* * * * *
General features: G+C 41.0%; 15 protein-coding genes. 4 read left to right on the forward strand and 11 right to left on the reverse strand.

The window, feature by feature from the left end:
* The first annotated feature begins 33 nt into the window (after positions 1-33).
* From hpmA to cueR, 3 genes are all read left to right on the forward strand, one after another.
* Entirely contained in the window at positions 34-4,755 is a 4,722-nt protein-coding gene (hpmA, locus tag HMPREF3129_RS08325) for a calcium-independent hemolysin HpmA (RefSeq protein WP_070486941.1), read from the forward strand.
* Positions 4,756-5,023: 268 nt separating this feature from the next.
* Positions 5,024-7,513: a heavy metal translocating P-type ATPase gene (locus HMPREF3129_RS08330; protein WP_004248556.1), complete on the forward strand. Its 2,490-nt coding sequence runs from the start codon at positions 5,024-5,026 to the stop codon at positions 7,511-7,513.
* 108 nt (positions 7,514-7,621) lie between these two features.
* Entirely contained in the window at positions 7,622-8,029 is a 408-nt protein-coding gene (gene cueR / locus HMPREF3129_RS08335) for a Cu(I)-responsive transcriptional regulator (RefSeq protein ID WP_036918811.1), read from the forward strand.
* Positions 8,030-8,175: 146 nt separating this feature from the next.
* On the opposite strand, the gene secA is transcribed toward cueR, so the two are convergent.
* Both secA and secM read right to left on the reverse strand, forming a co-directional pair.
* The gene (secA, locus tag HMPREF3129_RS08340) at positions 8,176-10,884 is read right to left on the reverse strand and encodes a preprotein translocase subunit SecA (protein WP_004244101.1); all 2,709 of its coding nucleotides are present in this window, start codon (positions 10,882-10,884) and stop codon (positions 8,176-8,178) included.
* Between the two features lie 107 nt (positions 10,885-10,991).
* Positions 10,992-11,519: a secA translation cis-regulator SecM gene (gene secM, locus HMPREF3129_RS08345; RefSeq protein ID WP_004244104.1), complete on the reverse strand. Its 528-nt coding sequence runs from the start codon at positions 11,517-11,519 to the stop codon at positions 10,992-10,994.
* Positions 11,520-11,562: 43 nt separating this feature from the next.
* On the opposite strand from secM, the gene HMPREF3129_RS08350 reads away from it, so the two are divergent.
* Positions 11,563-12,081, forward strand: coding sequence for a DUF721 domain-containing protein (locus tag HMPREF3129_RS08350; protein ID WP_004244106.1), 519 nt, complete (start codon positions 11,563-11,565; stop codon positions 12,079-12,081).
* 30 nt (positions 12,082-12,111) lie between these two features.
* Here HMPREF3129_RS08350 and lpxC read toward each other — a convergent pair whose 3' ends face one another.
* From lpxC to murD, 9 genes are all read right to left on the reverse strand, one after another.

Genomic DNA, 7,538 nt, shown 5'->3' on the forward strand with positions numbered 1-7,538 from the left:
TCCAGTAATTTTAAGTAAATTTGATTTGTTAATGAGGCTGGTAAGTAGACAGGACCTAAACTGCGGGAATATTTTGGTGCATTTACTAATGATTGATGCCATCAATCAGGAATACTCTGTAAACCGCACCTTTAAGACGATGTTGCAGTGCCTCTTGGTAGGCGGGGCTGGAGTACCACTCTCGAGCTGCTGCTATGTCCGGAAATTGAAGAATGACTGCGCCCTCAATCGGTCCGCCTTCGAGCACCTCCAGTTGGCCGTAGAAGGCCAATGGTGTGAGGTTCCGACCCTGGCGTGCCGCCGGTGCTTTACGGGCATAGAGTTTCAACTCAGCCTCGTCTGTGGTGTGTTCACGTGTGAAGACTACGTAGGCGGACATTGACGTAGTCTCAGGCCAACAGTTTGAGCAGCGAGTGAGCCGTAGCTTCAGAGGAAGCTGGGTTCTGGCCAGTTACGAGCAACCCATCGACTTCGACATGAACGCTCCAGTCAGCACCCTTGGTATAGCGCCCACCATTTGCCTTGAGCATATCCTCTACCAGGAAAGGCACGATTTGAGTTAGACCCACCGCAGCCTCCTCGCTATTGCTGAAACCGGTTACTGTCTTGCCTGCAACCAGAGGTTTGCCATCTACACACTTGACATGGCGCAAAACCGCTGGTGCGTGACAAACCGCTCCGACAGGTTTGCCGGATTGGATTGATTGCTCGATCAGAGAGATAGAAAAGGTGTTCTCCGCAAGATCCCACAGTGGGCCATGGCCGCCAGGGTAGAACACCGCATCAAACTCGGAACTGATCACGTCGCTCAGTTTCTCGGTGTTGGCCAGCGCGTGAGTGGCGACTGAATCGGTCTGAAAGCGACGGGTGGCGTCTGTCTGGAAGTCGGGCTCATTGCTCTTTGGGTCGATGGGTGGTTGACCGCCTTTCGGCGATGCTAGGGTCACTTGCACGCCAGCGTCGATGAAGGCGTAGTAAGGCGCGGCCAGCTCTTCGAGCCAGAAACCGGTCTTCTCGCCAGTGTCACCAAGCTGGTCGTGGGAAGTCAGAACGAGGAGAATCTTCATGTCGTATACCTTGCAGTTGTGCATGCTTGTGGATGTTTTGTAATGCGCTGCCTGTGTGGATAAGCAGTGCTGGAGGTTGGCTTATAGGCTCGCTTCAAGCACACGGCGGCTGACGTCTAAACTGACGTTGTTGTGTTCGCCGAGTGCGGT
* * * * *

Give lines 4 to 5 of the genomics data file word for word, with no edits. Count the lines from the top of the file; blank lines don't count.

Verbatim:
* From hpmA to cueR, 3 genes are all read left to right on the forward strand, one after another.
* Entirely contained in the window at positions 34-4,755 is a 4,722-nt protein-coding gene (hpmA, locus tag HMPREF3129_RS08325) for a calcium-independent hemolysin HpmA (RefSeq protein WP_070486941.1), read from the forward strand.